In an age where computers and well-trained workers from low-paid countries are taking over even white-collar jobs, what can you do to stand out? As we move out of the Information Age and into a new Conceptual Age, the answer is to start embracing the aptitudes associated with the right side of your brain, which were previously thought of as less valuable than analytical left-brain skills.
Ever since we discovered that the left side of the brain is responsible for more analytical tasks, it has been viewed as being of greater importance than the right side.
But where does this idea of the hemispheres being “separate but unequal” come from?
First of all, it was once thought that because the left hemisphere allows people to solve analytical
tasks, it must be the side that separates us from animals.
Second, we know that the left side of the brain actually controls the right side of the body, which is responsible for many important movements in a world where most people are right-handed and where Western language is written from left to right.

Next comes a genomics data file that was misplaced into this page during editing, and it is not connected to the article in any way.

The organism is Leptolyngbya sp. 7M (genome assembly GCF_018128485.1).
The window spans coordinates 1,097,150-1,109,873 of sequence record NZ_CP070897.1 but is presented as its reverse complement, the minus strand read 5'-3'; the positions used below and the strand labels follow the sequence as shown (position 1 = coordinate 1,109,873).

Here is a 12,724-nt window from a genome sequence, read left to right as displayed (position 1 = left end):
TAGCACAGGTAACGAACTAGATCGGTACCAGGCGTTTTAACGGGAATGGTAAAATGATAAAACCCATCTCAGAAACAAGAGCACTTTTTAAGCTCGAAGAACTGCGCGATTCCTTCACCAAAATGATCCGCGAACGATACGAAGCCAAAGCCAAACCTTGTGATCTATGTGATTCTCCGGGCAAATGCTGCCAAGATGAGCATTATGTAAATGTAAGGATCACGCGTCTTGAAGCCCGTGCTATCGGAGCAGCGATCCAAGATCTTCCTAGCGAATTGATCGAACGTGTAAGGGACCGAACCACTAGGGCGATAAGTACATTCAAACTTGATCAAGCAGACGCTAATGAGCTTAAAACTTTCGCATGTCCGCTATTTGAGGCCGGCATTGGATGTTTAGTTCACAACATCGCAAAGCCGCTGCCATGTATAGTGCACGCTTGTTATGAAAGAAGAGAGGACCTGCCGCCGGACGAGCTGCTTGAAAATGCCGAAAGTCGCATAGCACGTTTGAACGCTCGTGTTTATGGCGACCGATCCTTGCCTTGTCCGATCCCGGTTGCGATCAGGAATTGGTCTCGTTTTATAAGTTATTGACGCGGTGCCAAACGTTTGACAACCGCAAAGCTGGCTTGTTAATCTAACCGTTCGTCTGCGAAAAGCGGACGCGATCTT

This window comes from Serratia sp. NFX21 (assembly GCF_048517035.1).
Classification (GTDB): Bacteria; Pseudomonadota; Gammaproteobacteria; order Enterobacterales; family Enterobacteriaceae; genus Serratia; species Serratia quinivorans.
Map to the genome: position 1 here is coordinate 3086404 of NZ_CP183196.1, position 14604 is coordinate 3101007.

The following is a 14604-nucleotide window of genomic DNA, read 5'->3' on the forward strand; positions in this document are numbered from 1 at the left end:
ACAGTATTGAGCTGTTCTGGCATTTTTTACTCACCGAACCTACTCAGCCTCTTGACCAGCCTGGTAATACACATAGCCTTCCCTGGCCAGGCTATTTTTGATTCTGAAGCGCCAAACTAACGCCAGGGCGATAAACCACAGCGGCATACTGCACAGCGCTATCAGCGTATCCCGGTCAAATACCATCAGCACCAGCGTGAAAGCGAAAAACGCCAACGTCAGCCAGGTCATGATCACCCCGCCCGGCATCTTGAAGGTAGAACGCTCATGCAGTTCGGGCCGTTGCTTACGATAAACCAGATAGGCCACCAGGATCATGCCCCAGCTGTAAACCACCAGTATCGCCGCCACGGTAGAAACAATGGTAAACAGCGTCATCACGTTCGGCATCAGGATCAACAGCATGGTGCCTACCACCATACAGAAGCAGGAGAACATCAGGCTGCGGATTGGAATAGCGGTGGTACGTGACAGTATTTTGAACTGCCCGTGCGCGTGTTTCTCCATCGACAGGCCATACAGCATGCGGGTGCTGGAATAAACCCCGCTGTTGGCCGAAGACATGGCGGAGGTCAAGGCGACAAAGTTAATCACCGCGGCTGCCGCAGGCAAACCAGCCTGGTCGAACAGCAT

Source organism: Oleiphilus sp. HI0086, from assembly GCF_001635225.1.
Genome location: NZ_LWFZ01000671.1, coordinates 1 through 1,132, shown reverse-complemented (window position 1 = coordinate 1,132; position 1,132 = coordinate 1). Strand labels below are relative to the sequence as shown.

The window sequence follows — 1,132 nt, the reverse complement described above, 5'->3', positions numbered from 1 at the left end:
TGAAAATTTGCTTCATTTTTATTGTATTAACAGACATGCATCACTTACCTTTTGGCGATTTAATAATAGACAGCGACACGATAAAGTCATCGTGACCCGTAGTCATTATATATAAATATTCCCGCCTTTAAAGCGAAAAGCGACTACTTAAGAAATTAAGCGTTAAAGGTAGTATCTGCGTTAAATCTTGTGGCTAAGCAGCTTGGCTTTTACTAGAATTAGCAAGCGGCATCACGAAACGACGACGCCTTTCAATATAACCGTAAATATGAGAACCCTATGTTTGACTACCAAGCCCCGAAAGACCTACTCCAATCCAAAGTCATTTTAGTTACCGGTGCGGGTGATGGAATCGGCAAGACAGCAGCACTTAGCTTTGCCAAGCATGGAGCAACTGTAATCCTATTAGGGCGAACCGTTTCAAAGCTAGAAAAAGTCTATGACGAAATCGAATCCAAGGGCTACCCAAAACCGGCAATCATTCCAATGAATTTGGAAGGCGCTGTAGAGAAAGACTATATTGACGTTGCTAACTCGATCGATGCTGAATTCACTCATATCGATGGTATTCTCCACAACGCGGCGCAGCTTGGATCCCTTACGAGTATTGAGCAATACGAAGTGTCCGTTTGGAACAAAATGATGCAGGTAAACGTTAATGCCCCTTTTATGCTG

This difference in appreciation also manifests itself commonly when the two halves and their different modes of thinking are used as metaphors for different approaches to life:
Left-Directed Thinking is thought to draw on traits from the left hemisphere, meaning it is sequential, literal, functional, textual and analytic. These traits would then also dominate a Left-Directed thinker’s approach to life.
Right-Directed Thinking, on the other hand, would be characterized by being simultaneous, metaphorical, aesthetic, contextual, and synthetic – all traits of Right-Directed thinkers.
Much as the left side of the brain has been appreciated more than the right, Left-Directed Thinking has been viewed as the more successful approach to life. This can be seen on a societal level – for example, in the exams students must take in the United States. These exams reward linear, sequential thinking to arrive at a single correct answer in the time allotted, and thus teach students to reason like computers.
Today, however, the undervaluing of Right-Directed Thinking is slowly coming to an end, as the ability to see the “big picture” is growing in importance.
Historically, the importance of the right side of the brain and the way of thinking it represents has been undervalued.